Columns

Lennon ’18: Online activism not enough

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Opinions Columnist
Thursday, September 24, 2015

On Sept. 26, thousands of people will gather in Central Park with one common goal: to end poverty. The Global Citizen festival occurs annually in September to promote campaigns such as investing more in education or making the world polio-free. Top musicians will perform at this year’s show, including Ed Sheeran, Beyoncé, Pearl Jam and Coldplay, and celebrities such as Kerry Washington and Stephen Colbert, among others, will co-host.

So, how does one get free tickets to the most exciting concert of the year? Global Citizen has you take “action journeys” — a series of actions throughout the summer in order to be entered into the ticket raffle. Actions include writing emails, tweeting at political leaders, signing petitions and calling senators. The more actions you take, the better your chances of winning two tickets to the concert.

I could not resist once I knew I had the slightest chance of winning tickets to see Beyoncé, so I joined my fellow citizens in the competition for tickets. I crafted heartwarming emails and signed every petition offered. Halfway through the summer, I found myself speeding through the actions at the last minute, barely reading about the cause I was supporting. So what if my email isn’t the best? Of all the emails, I was sure mine would not be read that closely. Sadly, I do not believe I was the only one thinking this.

I was motivated to do these tasks more by the possibility of going to the concert than by that of promoting change. If the stars were less well-known or if people had to pay, how many people would actually complete these action journeys? While I learned new information — for example, 58 million children do not receive a basic primary education — I was doing it for Beyoncé, not for the world.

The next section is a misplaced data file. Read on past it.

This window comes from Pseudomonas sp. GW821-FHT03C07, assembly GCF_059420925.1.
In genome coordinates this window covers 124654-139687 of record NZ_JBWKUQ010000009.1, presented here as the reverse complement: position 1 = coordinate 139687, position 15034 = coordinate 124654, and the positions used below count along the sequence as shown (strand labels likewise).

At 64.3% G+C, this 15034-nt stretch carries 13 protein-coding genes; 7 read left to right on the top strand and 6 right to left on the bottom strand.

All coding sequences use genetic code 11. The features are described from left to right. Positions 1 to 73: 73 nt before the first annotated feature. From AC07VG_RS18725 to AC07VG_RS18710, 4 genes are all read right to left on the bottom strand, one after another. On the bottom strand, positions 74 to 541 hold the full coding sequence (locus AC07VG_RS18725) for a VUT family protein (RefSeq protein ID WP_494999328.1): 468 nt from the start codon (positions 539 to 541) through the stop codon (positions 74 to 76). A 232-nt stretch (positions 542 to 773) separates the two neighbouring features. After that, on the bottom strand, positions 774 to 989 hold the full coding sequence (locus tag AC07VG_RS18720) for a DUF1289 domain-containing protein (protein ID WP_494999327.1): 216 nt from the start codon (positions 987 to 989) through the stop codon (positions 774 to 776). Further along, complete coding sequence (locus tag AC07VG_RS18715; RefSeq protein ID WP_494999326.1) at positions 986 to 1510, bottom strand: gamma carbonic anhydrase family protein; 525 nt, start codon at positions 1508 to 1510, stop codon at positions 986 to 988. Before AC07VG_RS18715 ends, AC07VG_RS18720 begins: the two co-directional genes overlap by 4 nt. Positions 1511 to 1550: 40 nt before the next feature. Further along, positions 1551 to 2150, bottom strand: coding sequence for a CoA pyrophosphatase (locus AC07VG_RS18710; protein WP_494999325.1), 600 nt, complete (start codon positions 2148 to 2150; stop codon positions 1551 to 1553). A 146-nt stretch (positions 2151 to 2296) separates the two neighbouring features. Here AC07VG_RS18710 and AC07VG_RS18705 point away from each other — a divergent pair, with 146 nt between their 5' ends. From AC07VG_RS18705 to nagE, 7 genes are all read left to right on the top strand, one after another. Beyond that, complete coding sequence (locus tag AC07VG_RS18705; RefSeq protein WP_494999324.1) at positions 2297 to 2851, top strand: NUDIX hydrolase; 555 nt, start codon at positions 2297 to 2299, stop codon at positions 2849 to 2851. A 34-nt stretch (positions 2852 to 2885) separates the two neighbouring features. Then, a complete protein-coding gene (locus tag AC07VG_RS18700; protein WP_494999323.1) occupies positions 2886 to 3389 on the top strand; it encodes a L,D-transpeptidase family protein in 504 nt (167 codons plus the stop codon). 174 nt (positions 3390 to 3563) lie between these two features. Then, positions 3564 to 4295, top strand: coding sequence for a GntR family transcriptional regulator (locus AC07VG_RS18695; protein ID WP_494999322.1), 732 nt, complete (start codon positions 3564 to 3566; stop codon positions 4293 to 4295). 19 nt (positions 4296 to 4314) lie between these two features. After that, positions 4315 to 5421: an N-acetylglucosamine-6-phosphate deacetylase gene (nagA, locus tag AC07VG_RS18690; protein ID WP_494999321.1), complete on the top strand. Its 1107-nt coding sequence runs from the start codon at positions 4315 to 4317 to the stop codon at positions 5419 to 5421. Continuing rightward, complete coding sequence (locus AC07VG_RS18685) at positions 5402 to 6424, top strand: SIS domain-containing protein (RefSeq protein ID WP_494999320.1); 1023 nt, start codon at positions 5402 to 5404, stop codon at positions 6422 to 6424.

Helping people learn about issues in the world and getting them to discuss it on social media by bribing them with the possibility of a free concert seems like a great idea. But I don’t think the average competitor was that engaged with the issues Global Citizen is fighting. I’m sure the concert will be great, but if I had won a ticket, I would have felt unfulfilled. What did I actually do besides the action journeys? How helpful was my tweet? These “actions” are not as attention-grabbing as staging a protest at the state capital or as impactful as sending school supplies to kids in developing countries.

There are people out there who think and are proud that their “clicking” is saving the world. Nine percent of Americans see online activities as the most helpful way to do service. As Malcolm Gladwell states in his New Yorker piece “Small Change,” these people are the same ones who think a “Facebook friend is the same as a real friend and that signing up for a donor registry in Silicon Valley today is activism in the same sense as sitting at a segregated lunch counter in Greensboro in 1960.”

Social media campaigns do not produce the results that active engagement in a cause can. I have canvassed for political campaigns and seen the difference between door-to-door canvassing and phone canvassing in recruiting volunteers. A connection to a cause is very important in motivating people to act on it. Some may have a personal connection to it. For those who don’t, seeing a picture of a homeless woman on the street on Facebook will not be as successful in creating lasting engagement as inviting a friend to visit a homeless shelter. Even if the picture stirs an initial response from an audience, the likelihood of continued support is low.

With the popularity Global Citizen has, it needs to expand their platform from being an awareness group. The end result of the campaign is unclear. Participants write letters and retweet tweets in order to get leaders to help fund health care in developing countries, but that should not be enough. Global Citizen should expect us to do more than just press a button. By not doing so, the organization fails to acknowledge the ways in which we can help other than through a computer screen.

While many social media campaigns have raised plenty of awareness about the world’s issues, the duration of the promotion is short. For instance, the Ice Bucket Challenge was a fun way for friends to promote awareness of the disease amyotrophic lateral sclerosis. But this social media trend quickly turned into a fad rather than a way to raise money for ALS. Studies show that most of the participants did not even donate. Using social media may be an easier way to earn support for a cause, but ending poverty is going to take more than just a few retweets.

Maya Lennon ’18 always wants a Blue Room muffin.